The Board’s holding about the evidence relevant to clinical pneumoconiosis was already largely reflected in last summer’s amendment to the regulations which puts digital x-rays on equal footing with analog x-rays. (See previous post here).
The Board’s holding about the distinction between disability caused by coal mine dust and disability caused by pneumoconiosis is formally correct, but the Board’s decision to vacate Judge Swank’s decision on this basis without engaging in a harmless error analysis could further bog down the black lung benefits system. Because the facts related to legal pneumoconiosis and disability causation overlap in cases involving COPD caused by coal-mine dust and because many ALJ decisions (such as Judge Swank’s in this case) have been issued before the regulations were amended to clarify how a rebuttal analysis should proceed, it is understandable that an ALJ’s disability causation analysis would shade into a legal pneumoconiosis analysis. For an example of a decision approving of collapsing the two inquiries, see the Sixth Circuit’s decision in Big Branch Resources, Inc. v. Ogle, 737 F.3d 1063, 1070 (6th Cir. 2013).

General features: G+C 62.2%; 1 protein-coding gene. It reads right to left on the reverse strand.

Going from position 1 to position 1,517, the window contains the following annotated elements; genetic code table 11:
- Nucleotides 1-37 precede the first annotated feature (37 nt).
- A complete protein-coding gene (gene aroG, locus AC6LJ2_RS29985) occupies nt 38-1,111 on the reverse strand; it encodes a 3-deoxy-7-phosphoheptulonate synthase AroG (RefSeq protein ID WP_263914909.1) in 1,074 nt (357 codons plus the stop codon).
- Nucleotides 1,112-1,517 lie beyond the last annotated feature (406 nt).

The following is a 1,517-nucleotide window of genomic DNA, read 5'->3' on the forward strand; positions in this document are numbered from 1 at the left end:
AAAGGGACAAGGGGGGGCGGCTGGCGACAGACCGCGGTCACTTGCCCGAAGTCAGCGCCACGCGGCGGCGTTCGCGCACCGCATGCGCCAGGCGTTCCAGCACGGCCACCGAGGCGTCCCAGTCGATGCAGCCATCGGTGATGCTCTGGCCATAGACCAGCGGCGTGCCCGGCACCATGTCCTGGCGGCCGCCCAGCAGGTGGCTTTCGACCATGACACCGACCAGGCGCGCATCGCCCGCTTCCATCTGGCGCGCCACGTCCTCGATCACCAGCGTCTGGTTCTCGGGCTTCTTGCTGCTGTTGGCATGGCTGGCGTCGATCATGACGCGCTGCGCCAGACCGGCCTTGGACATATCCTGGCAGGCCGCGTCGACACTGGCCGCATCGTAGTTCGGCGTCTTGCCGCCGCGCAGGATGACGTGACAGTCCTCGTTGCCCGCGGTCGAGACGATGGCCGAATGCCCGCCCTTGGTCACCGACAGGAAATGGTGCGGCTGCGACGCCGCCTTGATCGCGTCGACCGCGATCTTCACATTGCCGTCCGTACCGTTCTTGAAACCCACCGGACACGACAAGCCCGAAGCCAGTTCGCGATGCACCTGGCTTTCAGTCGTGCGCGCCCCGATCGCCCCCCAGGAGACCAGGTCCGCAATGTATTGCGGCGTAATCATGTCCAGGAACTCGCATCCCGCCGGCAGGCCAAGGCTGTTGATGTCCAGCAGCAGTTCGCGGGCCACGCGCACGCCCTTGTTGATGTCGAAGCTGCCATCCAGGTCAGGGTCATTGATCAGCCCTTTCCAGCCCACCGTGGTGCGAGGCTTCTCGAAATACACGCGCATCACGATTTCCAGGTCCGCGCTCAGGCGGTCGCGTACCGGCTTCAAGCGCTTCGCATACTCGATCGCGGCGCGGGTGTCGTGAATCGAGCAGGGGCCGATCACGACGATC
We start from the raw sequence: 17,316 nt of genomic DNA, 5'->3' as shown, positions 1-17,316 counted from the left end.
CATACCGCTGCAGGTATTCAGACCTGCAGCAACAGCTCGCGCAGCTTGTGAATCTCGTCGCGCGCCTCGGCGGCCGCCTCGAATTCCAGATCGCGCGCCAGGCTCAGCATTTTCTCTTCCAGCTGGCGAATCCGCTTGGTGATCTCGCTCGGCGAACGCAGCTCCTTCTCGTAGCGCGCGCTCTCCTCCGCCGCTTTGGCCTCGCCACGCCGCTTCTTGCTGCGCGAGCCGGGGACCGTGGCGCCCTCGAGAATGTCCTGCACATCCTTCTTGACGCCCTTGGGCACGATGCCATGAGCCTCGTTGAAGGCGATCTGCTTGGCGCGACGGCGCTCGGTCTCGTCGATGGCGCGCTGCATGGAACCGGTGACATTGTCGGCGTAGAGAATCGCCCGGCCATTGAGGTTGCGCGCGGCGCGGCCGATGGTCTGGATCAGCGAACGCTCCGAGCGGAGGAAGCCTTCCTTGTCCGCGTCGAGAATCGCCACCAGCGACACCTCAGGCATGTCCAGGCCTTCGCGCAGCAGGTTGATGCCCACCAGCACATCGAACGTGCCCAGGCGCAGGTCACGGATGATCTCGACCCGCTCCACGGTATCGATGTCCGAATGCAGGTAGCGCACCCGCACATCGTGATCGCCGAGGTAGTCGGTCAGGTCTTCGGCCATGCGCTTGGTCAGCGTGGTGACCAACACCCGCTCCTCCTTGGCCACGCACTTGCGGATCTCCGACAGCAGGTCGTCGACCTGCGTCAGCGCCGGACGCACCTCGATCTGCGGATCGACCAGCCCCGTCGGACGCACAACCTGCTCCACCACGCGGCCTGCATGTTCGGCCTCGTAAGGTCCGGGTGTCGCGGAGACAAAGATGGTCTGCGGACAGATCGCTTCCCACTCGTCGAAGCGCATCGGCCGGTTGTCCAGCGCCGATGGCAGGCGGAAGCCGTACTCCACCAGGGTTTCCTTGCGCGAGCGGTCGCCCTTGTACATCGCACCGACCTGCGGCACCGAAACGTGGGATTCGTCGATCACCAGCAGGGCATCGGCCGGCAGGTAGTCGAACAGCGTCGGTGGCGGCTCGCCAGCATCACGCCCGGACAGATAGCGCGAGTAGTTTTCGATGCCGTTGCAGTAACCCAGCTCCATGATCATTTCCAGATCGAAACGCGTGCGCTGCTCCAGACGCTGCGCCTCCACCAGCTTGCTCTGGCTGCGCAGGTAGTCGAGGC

Without having access to all of the evidence, it is hard to know whether the error would be harmless because the Board also vacated Judge Swank’s finding of clinical pneumoconiosis. However, because there are many ALJ opinions in which a similar error would be harmless, it would have been helpful to reiterate that a formal error does not warrant the administrative burden caused by reversal when the error is harmless.
Mr. Minich was represented before the Board by Professor Tim MacDonnell and student caseworker Paul M. Wiley of Washington & Lee Law School’s Black Lung Clinic. (See here for a previous post about Mr. Wiley’s work on the case.) Lynda D. Glagola of Lungs at Work represented Mr. Minich before Judge Swank.
The Director, OWCP was represented by Rebecca Fiebig and Michael Rutledge of the Department of Labor’s Solicitor’s Office.
The Employer was represented by Margaret M. Scully of Thompson, Calkins & Sutter, LLC.